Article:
# Category: Math and Science

## What is a quantum dot?

Students learn about nanotechnology and why it works by looking closely at surface area and its comparison to volume. Hopefully they will begin to understand the incredible possibilities of this science.

## DST ends November 5th – strange happenings

In this activity students try to figure out how time settings will change as they move from place to place and what variables are involved in the daylight savings time shift. Day length? Latitude?

## Vampire bats + Mosquito eating bats

Two activities. Vampire bats = We’ve given lots of interesting metric and customary unit facts and asked students to relate those sizes to more familiar objects. + Mosquito eating bats = Students compare a bat’s weight to how much he can consume in one night. They calculate how much they would need to eat to consume a comparable proportion of food.

## Nobel Prizes

The Nobel Prizes have just been awarded.  Alfred Nobel was a chemist, engineer, inventor, and businessman.  He left most of his fortune to endow 5 prizes for “those who, during the preceding year, have conferred the greatest benefit on mankind” in physics, chemistry, physiology or medicine, literature and peace. How much money is awarded?

## Will this be an El Niño winter?

Students study charts that show variations from normal sea surface temperatures during El Niño years. They get the chance to more fully understand these events and understand the world-wide ramifications of an El Niño year.

The growing season in Alaska is short, but, farmers are able to grow 75 pound cabbages, 100 pound kales, and 1,000 pound pumpkins.  How do they do that? Stnds calculate length of growing seasons and hours of sunlight to approximate how much one of these giants grows per hour. Unbelievable!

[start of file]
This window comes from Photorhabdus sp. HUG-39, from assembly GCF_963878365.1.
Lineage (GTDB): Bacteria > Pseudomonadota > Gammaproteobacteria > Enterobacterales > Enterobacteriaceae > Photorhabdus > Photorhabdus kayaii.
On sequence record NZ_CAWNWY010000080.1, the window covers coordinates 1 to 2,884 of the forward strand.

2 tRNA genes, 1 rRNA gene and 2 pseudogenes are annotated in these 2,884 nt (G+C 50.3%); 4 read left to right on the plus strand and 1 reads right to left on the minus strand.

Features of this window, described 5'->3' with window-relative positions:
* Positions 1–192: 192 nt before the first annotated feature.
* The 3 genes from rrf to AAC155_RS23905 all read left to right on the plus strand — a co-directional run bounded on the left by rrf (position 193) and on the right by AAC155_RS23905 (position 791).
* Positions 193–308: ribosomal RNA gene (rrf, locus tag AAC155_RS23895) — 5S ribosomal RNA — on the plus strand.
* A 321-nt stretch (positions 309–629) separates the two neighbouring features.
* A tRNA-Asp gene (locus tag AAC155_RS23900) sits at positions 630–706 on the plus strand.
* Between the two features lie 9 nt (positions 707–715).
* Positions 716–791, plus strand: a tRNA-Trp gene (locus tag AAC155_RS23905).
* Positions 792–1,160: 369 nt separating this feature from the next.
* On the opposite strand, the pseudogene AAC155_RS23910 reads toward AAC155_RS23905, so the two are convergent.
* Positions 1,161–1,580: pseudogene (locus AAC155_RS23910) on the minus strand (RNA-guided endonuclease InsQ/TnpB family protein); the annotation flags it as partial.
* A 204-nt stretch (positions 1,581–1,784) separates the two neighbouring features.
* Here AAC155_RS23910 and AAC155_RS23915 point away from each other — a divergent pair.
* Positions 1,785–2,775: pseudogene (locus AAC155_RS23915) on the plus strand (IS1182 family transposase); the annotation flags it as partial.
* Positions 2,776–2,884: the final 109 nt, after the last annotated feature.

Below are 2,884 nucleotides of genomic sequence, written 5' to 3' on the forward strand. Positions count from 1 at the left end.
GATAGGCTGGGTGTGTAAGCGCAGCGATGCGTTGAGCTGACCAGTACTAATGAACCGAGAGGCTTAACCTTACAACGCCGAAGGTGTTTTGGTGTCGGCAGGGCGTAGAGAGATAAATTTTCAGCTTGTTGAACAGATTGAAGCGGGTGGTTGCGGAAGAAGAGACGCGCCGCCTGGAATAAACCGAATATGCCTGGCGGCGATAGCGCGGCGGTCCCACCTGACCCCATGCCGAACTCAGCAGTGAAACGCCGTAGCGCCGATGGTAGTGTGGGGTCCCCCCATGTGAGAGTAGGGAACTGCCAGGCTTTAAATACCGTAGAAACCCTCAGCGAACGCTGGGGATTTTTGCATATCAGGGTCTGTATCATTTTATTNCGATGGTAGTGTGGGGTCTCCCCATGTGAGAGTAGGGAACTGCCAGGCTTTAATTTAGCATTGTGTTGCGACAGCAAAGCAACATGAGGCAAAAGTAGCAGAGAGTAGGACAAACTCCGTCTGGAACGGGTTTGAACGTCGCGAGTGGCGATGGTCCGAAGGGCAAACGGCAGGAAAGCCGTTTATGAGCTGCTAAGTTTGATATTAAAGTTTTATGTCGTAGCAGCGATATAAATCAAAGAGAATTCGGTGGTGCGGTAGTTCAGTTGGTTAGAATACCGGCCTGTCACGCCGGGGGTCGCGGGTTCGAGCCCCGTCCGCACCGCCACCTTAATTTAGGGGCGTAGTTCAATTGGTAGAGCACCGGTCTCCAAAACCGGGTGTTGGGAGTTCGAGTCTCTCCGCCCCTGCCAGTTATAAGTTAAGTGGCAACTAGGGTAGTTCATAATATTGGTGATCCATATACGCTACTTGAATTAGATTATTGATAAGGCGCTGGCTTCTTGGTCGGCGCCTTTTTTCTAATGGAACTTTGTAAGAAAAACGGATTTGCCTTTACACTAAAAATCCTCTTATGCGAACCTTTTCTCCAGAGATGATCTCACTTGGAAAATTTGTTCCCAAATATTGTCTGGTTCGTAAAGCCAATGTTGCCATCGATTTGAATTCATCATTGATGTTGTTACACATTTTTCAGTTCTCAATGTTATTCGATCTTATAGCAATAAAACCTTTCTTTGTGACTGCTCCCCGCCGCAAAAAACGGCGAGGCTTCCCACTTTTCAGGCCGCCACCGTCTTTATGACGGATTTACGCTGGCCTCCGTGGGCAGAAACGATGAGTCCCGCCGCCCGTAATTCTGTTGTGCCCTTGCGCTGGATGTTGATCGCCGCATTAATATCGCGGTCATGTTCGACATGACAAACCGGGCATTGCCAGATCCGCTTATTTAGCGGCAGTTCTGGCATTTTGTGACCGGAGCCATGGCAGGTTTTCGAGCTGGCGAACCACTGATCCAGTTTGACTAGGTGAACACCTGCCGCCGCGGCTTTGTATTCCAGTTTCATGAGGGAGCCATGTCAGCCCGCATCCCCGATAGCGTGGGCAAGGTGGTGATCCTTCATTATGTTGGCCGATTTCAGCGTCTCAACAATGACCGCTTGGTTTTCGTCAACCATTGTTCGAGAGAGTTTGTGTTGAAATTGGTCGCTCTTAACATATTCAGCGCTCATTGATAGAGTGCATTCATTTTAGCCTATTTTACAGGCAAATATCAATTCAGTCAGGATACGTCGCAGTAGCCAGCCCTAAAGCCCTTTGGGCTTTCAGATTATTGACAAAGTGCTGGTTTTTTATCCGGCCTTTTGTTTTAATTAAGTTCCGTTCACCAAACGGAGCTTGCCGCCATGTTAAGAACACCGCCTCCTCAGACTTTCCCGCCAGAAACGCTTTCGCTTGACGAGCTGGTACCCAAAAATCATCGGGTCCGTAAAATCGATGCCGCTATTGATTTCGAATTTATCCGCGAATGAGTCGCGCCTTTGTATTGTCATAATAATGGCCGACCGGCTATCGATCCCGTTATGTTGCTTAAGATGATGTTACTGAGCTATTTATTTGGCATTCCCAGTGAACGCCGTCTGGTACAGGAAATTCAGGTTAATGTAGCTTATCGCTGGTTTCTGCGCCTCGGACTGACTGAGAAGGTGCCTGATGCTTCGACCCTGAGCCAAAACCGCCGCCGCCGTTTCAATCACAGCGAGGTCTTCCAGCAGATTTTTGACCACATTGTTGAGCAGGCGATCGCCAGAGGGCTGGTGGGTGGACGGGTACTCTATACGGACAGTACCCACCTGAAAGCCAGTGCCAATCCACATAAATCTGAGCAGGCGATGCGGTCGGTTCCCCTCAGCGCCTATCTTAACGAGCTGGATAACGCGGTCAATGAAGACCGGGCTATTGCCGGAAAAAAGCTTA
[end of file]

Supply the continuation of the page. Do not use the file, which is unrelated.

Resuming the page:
## Lego Fireman +

Students use our lego measurements to underestimate and over estimate this giant firefighter’s construction time and LEGO block quantity. Then students average their class estimates and compare to the real time and and quantity.

## Autumnal Equinox 2023

Saturday, September 23, 2023 at 06:50 UTC (2:50 am EST), will be the Autumnal Equinox.  It is the time of year when an imaginary plane would pass through both the Earth’s Equator and the center of the Sun. We have 3 activities to use during this event.

## The Moroccan Earthquake and the Richter scale

Friday evening, September 8th, a powerful 6.8 magnitude earthquake hit Morocco southwest of Marrakech.
What does a 6.8 magnitude earthquake mean? How powerful was that? What is a seismometer and a seismograph? What is the amplitude of a seismograph reading? Why did the quake happen in Morocco?

## Hurricanes again …

Updated In this updated hurricane activity, we’ve ask students to examine the Saffir-Simpson hurricane wind scale and consider what other elements besides this ranking may contribute to the devastation that is caused by tropical storms. Students read about hurricane classfications…

## Monarch’s are flying south again

In mid-August and early September, the Monarch butterflies begin their annual migration south to more moderate climates to hibernate and overwinter. In this activity students read charts, do a little research, and make observations about the decline of Monarchs.

## What do you know about the Hawaiian islands?

Let your students explore Hawaii and better understand its depths, heights, and origins as they compare maps and deduce info from charts.

## Wildfires and particulate matter

Wildfires in Canada have been spreading dangerous smoke pollution throughout much of North America. What is a dangerous size of particles per cubic meter (PM)? How tiny is that? How do those particles get into your body?

## What is heat index?

Is some heat more bearable? What is the heat index measure? How does that affect our risks and our tolerance of heat?  How does sweat come into all of this?

## The 4th of July

Flag art, creating a 5-pointed star with one cut, fireworks on your calculator, hot dog eating contest, and a possible new, 52-star flag.